Nature online has a curious commentary (in a Brave New World sort of way) making the case for legalization of cognitive enhancing drugs. The authors are a group of heavy hitters from top law, medical, neuroscience and psychology programs. The groups’ call to action contains several components, as follows:
We call for a presumption that mentally competent adults should be able to engage in cognitive enhancement using drugs.
We call for an evidence-based approach to the evaluation of the risks and benefits of cognitive enhancement.
We call for enforceable policies concerning the use of cognitive-enhancing drugs to support fairness, protect individuals from coercion and minimize enhancement-related socioeconomic disparities.
We call for a programme of research into the use and impacts of cognitive-enhancing drugs by healthy individuals.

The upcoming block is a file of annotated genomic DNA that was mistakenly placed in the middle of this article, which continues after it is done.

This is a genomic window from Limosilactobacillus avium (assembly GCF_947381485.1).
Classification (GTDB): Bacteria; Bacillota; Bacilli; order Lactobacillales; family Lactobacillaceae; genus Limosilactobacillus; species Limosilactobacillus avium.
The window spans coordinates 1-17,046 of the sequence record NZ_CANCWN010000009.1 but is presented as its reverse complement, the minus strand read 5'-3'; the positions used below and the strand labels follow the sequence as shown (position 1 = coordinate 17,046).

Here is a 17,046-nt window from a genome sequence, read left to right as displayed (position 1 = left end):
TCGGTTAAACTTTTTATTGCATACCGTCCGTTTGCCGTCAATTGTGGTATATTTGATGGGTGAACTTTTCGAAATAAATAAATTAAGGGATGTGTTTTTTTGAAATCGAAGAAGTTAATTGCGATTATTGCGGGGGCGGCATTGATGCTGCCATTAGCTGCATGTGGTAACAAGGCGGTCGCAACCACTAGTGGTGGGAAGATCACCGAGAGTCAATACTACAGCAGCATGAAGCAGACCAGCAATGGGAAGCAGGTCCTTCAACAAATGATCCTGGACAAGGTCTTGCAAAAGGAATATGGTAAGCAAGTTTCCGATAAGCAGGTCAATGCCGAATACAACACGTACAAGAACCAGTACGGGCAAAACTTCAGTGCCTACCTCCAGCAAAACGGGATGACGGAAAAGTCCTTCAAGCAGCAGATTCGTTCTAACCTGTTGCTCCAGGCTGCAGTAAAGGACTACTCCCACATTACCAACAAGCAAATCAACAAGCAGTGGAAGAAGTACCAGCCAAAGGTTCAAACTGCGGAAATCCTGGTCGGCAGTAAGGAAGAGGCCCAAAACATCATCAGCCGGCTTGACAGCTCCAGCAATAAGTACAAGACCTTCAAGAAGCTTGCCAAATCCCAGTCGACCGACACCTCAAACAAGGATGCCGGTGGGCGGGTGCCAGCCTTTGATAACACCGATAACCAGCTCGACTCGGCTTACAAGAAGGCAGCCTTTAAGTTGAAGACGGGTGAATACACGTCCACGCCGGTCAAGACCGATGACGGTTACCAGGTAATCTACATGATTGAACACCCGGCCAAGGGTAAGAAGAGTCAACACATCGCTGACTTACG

We call for physicians, educators, regulators and others to collaborate in developing policies that address the use of cognitive-enhancing drugs by healthy individuals.
We call for information to be broadly disseminated concerning the risks, benefits and alternatives to pharmaceutical cognitive enhancement.
We call for careful and limited legislative action to channel cognitive-enhancement technologies into useful paths.
These strike me as reasonable statements to launch what will no doubt be a controversy rife and contentious debate. Kudos to the authors for stepping into the breach. Though, evidently use of the drugs in question is already growing among adults — Wired reports that 20% of scientists admit to using them, particularly Ritalin, originally used for treating attention deficit disorder. And the ever drug-ready population of college students is beginning to sample the goods, with seven percent admitting to using them now.
This article in Wired Science contains interesting commentary on the issue.